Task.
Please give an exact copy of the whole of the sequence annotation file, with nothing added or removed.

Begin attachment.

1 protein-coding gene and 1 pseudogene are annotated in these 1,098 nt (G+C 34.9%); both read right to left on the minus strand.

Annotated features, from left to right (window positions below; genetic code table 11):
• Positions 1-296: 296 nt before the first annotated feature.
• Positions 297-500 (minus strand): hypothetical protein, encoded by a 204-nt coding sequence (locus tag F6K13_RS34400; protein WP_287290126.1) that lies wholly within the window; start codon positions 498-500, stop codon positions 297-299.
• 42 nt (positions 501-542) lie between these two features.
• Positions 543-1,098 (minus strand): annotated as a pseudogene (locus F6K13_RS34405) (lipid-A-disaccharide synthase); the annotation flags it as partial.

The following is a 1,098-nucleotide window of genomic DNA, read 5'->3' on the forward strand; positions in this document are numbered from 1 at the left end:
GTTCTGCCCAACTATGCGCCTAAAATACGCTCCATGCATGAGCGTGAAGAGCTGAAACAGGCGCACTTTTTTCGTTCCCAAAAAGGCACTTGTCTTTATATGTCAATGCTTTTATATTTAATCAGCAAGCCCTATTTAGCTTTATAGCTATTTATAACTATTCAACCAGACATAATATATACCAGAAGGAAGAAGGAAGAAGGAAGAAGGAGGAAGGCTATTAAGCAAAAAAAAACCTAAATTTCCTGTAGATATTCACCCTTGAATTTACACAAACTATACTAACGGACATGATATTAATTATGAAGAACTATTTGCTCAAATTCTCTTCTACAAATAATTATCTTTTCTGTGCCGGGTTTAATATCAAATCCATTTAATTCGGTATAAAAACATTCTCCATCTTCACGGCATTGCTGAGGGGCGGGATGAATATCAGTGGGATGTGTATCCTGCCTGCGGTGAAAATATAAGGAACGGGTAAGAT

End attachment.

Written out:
1 protein-coding gene and 1 pseudogene are annotated in these 1,098 nt (G+C 34.9%); both read right to left on the minus strand.

Annotated features, from left to right (window positions below; genetic code table 11):
• Positions 1-296: 296 nt before the first annotated feature.
• Positions 297-500 (minus strand): hypothetical protein, encoded by a 204-nt coding sequence (locus tag F6K13_RS34400; protein WP_287290126.1) that lies wholly within the window; start codon positions 498-500, stop codon positions 297-299.
• 42 nt (positions 501-542) lie between these two features.
• Positions 543-1,098 (minus strand): annotated as a pseudogene (locus F6K13_RS34405) (lipid-A-disaccharide synthase); the annotation flags it as partial.

The following is a 1,098-nucleotide window of genomic DNA, read 5'->3' on the forward strand; positions in this document are numbered from 1 at the left end:
GTTCTGCCCAACTATGCGCCTAAAATACGCTCCATGCATGAGCGTGAAGAGCTGAAACAGGCGCACTTTTTTCGTTCCCAAAAAGGCACTTGTCTTTATATGTCAATGCTTTTATATTTAATCAGCAAGCCCTATTTAGCTTTATAGCTATTTATAACTATTCAACCAGACATAATATATACCAGAAGGAAGAAGGAAGAAGGAAGAAGGAGGAAGGCTATTAAGCAAAAAAAAACCTAAATTTCCTGTAGATATTCACCCTTGAATTTACACAAACTATACTAACGGACATGATATTAATTATGAAGAACTATTTGCTCAAATTCTCTTCTACAAATAATTATCTTTTCTGTGCCGGGTTTAATATCAAATCCATTTAATTCGGTATAAAAACATTCTCCATCTTCACGGCATTGCTGAGGGGCGGGATGAATATCAGTGGGATGTGTATCCTGCCTGCGGTGAAAATATAAGGAACGGGTAAGAT